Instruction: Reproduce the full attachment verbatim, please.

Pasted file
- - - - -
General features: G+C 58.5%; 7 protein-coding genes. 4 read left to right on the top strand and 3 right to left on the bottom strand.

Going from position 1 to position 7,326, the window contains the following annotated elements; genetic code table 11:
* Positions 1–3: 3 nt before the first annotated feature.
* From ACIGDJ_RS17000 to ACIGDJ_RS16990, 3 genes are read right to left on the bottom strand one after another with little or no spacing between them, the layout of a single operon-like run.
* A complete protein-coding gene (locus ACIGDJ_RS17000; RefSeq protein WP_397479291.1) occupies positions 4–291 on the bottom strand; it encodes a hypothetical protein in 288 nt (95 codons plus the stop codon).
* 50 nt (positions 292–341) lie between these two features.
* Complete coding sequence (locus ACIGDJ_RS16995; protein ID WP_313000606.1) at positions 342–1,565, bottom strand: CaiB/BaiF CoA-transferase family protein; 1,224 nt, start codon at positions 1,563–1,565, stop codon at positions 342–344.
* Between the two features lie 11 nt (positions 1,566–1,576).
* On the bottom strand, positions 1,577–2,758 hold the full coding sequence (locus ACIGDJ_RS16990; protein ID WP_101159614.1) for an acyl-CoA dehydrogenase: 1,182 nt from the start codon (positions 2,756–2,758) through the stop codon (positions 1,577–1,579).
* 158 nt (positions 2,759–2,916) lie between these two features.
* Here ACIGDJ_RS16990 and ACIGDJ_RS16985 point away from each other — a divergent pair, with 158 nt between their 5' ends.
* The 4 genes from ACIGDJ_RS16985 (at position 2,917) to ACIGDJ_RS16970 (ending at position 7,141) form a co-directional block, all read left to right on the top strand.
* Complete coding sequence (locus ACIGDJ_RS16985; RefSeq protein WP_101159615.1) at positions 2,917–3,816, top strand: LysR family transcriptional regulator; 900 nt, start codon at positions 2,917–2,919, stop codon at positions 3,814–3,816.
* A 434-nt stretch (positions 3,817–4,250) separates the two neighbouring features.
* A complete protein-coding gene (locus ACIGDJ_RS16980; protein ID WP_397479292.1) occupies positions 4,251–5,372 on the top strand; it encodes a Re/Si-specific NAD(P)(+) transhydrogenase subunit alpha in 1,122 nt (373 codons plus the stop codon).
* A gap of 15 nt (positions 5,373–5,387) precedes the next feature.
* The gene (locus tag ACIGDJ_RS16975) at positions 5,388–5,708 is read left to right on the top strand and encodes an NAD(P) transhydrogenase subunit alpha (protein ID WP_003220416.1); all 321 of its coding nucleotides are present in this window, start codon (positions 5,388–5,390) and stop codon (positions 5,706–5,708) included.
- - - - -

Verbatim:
General features: G+C 58.5%; 7 protein-coding genes. 4 read left to right on the top strand and 3 right to left on the bottom strand.

Going from position 1 to position 7,326, the window contains the following annotated elements; genetic code table 11:
* Positions 1–3: 3 nt before the first annotated feature.
* From ACIGDJ_RS17000 to ACIGDJ_RS16990, 3 genes are read right to left on the bottom strand one after another with little or no spacing between them, the layout of a single operon-like run.
* A complete protein-coding gene (locus ACIGDJ_RS17000; RefSeq protein WP_397479291.1) occupies positions 4–291 on the bottom strand; it encodes a hypothetical protein in 288 nt (95 codons plus the stop codon).
* 50 nt (positions 292–341) lie between these two features.
* Complete coding sequence (locus ACIGDJ_RS16995; protein ID WP_313000606.1) at positions 342–1,565, bottom strand: CaiB/BaiF CoA-transferase family protein; 1,224 nt, start codon at positions 1,563–1,565, stop codon at positions 342–344.
* Between the two features lie 11 nt (positions 1,566–1,576).
* On the bottom strand, positions 1,577–2,758 hold the full coding sequence (locus ACIGDJ_RS16990; protein ID WP_101159614.1) for an acyl-CoA dehydrogenase: 1,182 nt from the start codon (positions 2,756–2,758) through the stop codon (positions 1,577–1,579).
* 158 nt (positions 2,759–2,916) lie between these two features.
* Here ACIGDJ_RS16990 and ACIGDJ_RS16985 point away from each other — a divergent pair, with 158 nt between their 5' ends.
* The 4 genes from ACIGDJ_RS16985 (at position 2,917) to ACIGDJ_RS16970 (ending at position 7,141) form a co-directional block, all read left to right on the top strand.
* Complete coding sequence (locus ACIGDJ_RS16985; RefSeq protein WP_101159615.1) at positions 2,917–3,816, top strand: LysR family transcriptional regulator; 900 nt, start codon at positions 2,917–2,919, stop codon at positions 3,814–3,816.
* A 434-nt stretch (positions 3,817–4,250) separates the two neighbouring features.
* A complete protein-coding gene (locus ACIGDJ_RS16980; protein ID WP_397479292.1) occupies positions 4,251–5,372 on the top strand; it encodes a Re/Si-specific NAD(P)(+) transhydrogenase subunit alpha in 1,122 nt (373 codons plus the stop codon).
* A gap of 15 nt (positions 5,373–5,387) precedes the next feature.
* The gene (locus tag ACIGDJ_RS16975) at positions 5,388–5,708 is read left to right on the top strand and encodes an NAD(P) transhydrogenase subunit alpha (protein ID WP_003220416.1); all 321 of its coding nucleotides are present in this window, start codon (positions 5,388–5,390) and stop codon (positions 5,706–5,708) included.